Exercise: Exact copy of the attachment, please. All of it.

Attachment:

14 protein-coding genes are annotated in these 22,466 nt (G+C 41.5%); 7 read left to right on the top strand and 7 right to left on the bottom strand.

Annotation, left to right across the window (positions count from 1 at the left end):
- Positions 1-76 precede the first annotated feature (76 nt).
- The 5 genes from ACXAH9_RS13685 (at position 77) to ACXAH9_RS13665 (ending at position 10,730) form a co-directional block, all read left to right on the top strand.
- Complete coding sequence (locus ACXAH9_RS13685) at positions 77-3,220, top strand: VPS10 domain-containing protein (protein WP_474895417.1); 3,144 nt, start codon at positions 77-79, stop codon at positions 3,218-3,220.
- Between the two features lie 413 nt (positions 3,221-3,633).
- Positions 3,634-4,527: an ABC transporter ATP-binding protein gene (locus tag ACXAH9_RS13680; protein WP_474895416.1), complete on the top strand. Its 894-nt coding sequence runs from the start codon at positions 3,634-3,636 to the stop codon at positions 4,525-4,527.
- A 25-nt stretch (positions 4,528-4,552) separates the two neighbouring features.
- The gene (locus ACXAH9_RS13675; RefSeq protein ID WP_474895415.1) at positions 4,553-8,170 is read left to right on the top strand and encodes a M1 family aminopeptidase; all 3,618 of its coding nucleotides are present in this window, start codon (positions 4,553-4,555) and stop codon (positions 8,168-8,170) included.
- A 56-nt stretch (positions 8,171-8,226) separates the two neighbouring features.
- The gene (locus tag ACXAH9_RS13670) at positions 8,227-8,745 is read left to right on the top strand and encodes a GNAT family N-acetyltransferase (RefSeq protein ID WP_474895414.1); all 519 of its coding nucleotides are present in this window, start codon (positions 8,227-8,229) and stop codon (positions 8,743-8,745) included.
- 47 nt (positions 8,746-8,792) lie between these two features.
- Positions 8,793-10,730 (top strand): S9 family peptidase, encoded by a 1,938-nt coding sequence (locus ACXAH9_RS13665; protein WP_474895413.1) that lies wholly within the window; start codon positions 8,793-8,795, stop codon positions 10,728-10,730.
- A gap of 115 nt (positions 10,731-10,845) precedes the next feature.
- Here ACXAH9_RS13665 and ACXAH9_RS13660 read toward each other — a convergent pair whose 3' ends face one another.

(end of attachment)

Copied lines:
14 protein-coding genes are annotated in these 22,466 nt (G+C 41.5%); 7 read left to right on the top strand and 7 right to left on the bottom strand.

Annotation, left to right across the window (positions count from 1 at the left end):
- Positions 1-76 precede the first annotated feature (76 nt).
- The 5 genes from ACXAH9_RS13685 (at position 77) to ACXAH9_RS13665 (ending at position 10,730) form a co-directional block, all read left to right on the top strand.
- Complete coding sequence (locus ACXAH9_RS13685) at positions 77-3,220, top strand: VPS10 domain-containing protein (protein WP_474895417.1); 3,144 nt, start codon at positions 77-79, stop codon at positions 3,218-3,220.
- Between the two features lie 413 nt (positions 3,221-3,633).
- Positions 3,634-4,527: an ABC transporter ATP-binding protein gene (locus tag ACXAH9_RS13680; protein WP_474895416.1), complete on the top strand. Its 894-nt coding sequence runs from the start codon at positions 3,634-3,636 to the stop codon at positions 4,525-4,527.
- A 25-nt stretch (positions 4,528-4,552) separates the two neighbouring features.
- The gene (locus ACXAH9_RS13675; RefSeq protein ID WP_474895415.1) at positions 4,553-8,170 is read left to right on the top strand and encodes a M1 family aminopeptidase; all 3,618 of its coding nucleotides are present in this window, start codon (positions 4,553-4,555) and stop codon (positions 8,168-8,170) included.
- A 56-nt stretch (positions 8,171-8,226) separates the two neighbouring features.
- The gene (locus tag ACXAH9_RS13670) at positions 8,227-8,745 is read left to right on the top strand and encodes a GNAT family N-acetyltransferase (RefSeq protein ID WP_474895414.1); all 519 of its coding nucleotides are present in this window, start codon (positions 8,227-8,229) and stop codon (positions 8,743-8,745) included.
- 47 nt (positions 8,746-8,792) lie between these two features.
- Positions 8,793-10,730 (top strand): S9 family peptidase, encoded by a 1,938-nt coding sequence (locus ACXAH9_RS13665; protein WP_474895413.1) that lies wholly within the window; start codon positions 8,793-8,795, stop codon positions 10,728-10,730.
- A gap of 115 nt (positions 10,731-10,845) precedes the next feature.
- Here ACXAH9_RS13665 and ACXAH9_RS13660 read toward each other — a convergent pair whose 3' ends face one another.